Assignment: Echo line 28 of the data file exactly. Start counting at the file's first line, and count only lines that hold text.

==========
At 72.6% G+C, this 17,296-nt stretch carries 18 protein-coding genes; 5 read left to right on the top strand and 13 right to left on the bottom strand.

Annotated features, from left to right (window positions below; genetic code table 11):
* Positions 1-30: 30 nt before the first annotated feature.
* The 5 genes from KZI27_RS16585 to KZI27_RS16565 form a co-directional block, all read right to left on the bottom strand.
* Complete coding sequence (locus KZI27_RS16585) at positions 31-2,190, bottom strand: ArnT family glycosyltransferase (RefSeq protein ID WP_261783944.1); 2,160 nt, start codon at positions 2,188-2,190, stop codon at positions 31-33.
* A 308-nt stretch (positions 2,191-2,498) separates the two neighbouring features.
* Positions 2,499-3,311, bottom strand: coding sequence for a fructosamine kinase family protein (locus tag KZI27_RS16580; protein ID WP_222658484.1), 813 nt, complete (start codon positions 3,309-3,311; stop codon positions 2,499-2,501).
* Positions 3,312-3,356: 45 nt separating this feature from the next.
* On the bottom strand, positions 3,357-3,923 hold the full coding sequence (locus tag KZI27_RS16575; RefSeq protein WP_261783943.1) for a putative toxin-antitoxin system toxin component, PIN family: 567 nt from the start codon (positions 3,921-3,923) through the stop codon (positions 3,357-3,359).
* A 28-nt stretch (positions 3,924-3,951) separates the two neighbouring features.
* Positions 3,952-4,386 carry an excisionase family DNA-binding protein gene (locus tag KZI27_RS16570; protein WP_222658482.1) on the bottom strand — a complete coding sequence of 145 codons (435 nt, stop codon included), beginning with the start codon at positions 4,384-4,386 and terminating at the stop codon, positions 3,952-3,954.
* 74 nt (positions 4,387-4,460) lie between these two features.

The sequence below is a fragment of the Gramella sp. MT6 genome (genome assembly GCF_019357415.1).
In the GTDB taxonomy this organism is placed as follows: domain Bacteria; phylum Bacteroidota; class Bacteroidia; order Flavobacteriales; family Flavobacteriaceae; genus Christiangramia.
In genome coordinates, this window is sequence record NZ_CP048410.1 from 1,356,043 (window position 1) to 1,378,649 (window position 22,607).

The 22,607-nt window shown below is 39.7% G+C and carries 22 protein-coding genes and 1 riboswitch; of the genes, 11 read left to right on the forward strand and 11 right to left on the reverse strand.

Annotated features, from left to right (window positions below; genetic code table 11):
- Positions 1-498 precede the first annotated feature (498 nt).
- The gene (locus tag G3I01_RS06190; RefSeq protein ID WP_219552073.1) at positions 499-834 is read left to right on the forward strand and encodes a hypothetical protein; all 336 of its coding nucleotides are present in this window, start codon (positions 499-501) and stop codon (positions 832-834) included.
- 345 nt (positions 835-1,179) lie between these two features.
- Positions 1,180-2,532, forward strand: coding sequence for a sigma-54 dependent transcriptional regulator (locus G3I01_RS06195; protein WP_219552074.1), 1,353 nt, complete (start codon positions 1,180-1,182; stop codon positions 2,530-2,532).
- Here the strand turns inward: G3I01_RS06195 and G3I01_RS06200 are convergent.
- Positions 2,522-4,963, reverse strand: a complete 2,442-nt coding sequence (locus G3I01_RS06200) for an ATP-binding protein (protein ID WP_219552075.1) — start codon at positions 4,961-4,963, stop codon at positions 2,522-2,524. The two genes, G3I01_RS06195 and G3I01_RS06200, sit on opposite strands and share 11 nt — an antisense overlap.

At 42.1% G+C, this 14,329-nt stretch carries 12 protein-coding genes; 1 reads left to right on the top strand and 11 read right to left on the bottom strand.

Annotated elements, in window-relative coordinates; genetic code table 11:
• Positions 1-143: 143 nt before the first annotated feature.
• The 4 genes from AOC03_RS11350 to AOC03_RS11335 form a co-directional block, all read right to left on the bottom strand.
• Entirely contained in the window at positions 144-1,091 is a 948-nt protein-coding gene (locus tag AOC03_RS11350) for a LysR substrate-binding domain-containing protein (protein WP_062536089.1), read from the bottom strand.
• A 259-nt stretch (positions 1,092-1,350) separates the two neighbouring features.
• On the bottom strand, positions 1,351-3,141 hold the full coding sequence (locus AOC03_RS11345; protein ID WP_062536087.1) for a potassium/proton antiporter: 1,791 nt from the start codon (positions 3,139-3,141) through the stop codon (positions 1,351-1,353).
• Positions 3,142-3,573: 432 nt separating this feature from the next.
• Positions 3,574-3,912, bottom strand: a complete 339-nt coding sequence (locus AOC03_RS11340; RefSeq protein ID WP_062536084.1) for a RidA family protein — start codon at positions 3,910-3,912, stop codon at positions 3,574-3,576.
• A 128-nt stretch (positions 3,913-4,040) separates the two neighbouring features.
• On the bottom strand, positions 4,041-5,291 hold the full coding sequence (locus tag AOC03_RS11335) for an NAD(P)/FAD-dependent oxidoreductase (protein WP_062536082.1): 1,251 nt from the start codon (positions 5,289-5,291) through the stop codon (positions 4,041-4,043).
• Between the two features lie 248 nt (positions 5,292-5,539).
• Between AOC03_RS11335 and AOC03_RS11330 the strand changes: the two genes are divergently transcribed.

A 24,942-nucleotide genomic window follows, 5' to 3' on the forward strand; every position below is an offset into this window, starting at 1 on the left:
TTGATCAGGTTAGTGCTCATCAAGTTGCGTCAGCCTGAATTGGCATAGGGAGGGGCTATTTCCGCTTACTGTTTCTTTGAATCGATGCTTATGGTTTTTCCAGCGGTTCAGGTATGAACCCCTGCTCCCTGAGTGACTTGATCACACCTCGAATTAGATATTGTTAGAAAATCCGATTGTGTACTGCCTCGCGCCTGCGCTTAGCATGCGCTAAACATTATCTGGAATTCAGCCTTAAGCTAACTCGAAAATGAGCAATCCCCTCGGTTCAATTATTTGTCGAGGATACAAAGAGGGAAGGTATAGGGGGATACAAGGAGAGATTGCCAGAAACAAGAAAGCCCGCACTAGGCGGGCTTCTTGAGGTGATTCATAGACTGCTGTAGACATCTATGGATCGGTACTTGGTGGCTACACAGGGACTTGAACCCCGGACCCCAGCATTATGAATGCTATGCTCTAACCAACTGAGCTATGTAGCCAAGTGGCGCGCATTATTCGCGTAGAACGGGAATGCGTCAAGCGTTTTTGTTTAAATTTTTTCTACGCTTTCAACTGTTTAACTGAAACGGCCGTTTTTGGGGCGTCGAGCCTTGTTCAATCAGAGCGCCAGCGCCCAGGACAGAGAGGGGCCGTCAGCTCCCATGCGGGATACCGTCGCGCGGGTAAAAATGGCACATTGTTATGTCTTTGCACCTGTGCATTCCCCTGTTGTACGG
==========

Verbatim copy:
• Entirely contained in the window at positions 144-1,091 is a 948-nt protein-coding gene (locus tag AOC03_RS11350) for a LysR substrate-binding domain-containing protein (protein WP_062536089.1), read from the bottom strand.